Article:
Thanks for dropping by Donna. I’m sure it’s not a memory problem, it has something to do with the number of pixels the filter can actually affect.

I have added some more photos at the end of the post to better show my dilemma.

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Donna November 2, 2012 at 4:31 pm

I had to do a RAW file myself to see what was the problem. You are right. It is the actual size of the pixel itself in the large file. There is not a way to scale up in size past 10. I did find running the filter over and over on the same file got closer to the desired result, but in between passes, adding a bit of a blur to cut down on the harshness and smooth out the strokes. Plus I kept shine low. After ten times it got near to the result, but I actually preferred less of the effect. I tried other filters but none were effective. Using the Mixer Brushes might help, but that is a lot of work. I also did it on leaves for comparison. I too like your first image. That is why I suggested Genuine Fractals. You can go up to 1000x increase I think.

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Saxon November 2, 2012 at 4:59 pm

Donna – Very cool you pursued this yourself. Want to link your experiment ? I too tried multiple passes of the filter (maybe I need to try 10X!)but had to keep re-adjusting levels. I kept going back to the first. I don’t own Genuine Fractals, and looked at the link you provided. I think it indicated up to about 400% interpolation ? Maybe I’ll try their 30 day free trial …

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Donna November 2, 2012 at 7:10 pm

I added it to my post with a link back to here, so some viewers will most likely pop in. The second image is the filter run on a selected part of the center portion many times and readjusting the sliders. The first image was my preference, not the really swirly one. I am convinced it is the pixel size. Too many of them and too small. I think you are closer on Genuine Fractals at 400% but I know I read somewhere hey got good results at 1000%.

Laura November 2, 2012 at 4:37 pm

Saxon, I’m so very, very sorry to hear of your accident! I hope you continue to recuperate.

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Saxon November 2, 2012 at 4:52 pm

Thanks Laura. Recuperation is slower than I expected and is my excuse for not fulfilling the promise I made to myself of doing at least one Mental Seeds post (personal work) a month. I am now even more determined to pursue this, and hope I will refrain from explaining why. Just do it ….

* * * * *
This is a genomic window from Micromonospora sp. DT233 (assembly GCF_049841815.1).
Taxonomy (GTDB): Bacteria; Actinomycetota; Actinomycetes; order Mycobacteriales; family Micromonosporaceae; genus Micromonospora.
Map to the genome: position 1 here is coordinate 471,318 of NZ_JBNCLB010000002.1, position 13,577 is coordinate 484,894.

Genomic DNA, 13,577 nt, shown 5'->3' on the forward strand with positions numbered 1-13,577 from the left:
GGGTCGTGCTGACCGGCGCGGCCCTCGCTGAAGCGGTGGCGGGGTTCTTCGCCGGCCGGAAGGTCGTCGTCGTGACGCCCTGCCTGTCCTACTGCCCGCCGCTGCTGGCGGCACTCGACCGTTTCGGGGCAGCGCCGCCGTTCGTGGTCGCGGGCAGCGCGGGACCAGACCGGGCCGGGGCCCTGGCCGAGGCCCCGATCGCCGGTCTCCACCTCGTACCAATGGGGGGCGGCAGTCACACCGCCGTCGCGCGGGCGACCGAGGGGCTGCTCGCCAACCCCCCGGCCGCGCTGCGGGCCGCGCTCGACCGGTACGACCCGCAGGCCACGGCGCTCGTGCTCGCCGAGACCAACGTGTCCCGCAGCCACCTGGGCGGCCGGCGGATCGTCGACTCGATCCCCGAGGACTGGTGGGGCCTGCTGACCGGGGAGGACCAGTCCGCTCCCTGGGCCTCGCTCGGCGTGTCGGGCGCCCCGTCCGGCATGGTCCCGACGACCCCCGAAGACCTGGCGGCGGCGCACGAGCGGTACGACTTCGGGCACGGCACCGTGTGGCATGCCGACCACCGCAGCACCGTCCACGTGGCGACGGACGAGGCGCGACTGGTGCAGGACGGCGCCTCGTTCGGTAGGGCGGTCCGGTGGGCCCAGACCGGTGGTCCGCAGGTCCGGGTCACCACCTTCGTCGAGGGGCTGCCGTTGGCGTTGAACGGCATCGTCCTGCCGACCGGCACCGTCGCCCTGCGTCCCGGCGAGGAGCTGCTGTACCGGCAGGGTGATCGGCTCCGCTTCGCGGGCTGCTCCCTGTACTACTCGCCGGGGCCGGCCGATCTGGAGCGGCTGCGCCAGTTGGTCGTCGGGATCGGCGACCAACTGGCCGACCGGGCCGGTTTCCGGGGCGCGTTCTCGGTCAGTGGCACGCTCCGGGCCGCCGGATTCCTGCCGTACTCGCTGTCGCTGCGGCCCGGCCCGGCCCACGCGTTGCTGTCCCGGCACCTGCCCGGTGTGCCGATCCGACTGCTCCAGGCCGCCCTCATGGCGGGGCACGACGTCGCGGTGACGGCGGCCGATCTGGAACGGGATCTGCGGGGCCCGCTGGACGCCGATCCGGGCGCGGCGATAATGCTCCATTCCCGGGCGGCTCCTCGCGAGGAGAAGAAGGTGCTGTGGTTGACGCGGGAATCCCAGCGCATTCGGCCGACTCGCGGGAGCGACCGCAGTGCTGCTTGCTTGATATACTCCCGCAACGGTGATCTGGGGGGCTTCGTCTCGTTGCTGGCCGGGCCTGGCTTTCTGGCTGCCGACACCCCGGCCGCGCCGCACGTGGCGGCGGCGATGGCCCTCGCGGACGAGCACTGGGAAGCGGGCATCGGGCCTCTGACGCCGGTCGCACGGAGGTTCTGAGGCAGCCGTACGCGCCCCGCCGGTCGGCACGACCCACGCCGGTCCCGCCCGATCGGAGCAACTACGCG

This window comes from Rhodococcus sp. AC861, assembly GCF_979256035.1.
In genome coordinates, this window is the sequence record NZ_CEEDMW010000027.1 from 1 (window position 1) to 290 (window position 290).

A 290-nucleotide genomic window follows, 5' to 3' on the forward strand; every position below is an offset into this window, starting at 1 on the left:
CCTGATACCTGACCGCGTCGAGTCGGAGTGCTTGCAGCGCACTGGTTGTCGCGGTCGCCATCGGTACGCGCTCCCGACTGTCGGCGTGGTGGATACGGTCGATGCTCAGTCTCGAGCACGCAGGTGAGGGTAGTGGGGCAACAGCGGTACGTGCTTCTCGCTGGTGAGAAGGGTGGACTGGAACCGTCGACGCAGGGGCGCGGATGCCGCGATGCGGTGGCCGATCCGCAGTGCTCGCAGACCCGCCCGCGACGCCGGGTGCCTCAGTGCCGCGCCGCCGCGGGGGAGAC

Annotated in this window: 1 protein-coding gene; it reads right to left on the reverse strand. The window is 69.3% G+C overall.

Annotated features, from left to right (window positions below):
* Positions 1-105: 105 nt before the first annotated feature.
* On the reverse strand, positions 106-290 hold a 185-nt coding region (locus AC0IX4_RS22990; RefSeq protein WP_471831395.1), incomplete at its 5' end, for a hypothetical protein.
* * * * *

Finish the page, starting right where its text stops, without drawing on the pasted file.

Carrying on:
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Susan Ferguson November 3, 2012 at 5:37 pm

This image and some of your other recent experiments would be great fabric designs. Bold and colorful and wonderful to live with. Imagine the 600 pixel crop out as drapery and upholstery fabric. I’d buy it! Mark Kane, another photographer friend I love, has been thinking about fabric as well. Check this out- https://www.facebook.com/TheArdentGardener

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Saxon November 4, 2012 at 3:17 pm

Susan – I think Mark and I will be needing an agent….

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Janet Loughrey November 3, 2012 at 6:21 pm

Saxon, these are all beautiful. My knowledge of PS is rudimentary and I’m only on CS3 so I don’t have any pearls of wisdom to offer, but the filters are one part of PS I enjoy playing around with.

I’m so sorry to hear you are still struggling with your vision. I hope the long-term prognosis is that your eye will improve. Being a photographer myself, I can’t imagine not being able to create images. It’s such a part of who we are. My best wishes for your continued recovery.

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Saxon November 4, 2012 at 3:27 pm

Janet – The struggles I mention on the post are really just background for those, unlike you, who knew nothing of the accident. Vision is no worse than when we spoke, though it is frustrating that it is not better in recent weeks. This post will be the last I specifically mention it. Whatever vision we have, is what we use to communicate. I do hope I will stop analyzing why I am trying these new things, and simply do it….

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Saxon November 3, 2012 at 1:12 pm

Fun to explore this together Donna. I like what you did yourself with the swirly leaves on your blog, especially teh less filtered one http://gardenwalkgardentalk.com/2012/11/03/snaps-of-november-2012-garden-glimmer/
The experimentation and play is all part of the craft. Thanks again for playing along

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Donna November 3, 2012 at 1:35 pm

Thanks Saxon. I appreciate you linking back. Funny it would be on a post I did not use my DSLR for most images and instead used a Coolpix. I am planning on taking the Coolpix to St. Lucia instead of the Nikon D7000 and my heavy FX lenses, so I need the practice. Oh so do I miss what I can’t use from the better camera. That should be a post in itself. Finding a way to get the same results with less.

My ‘art’ was a quick process, but a repeated one. The more filtered version was still the same file, but a selected portion of it to run the filter over and over. Faster process time and less work for the filter algorithm, but it did not come out as nice as what you did on the smaller file. Thanks again. Loved the challenge.

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saxon November 3, 2012 at 1:49 pm

The best camera is always the one in your hand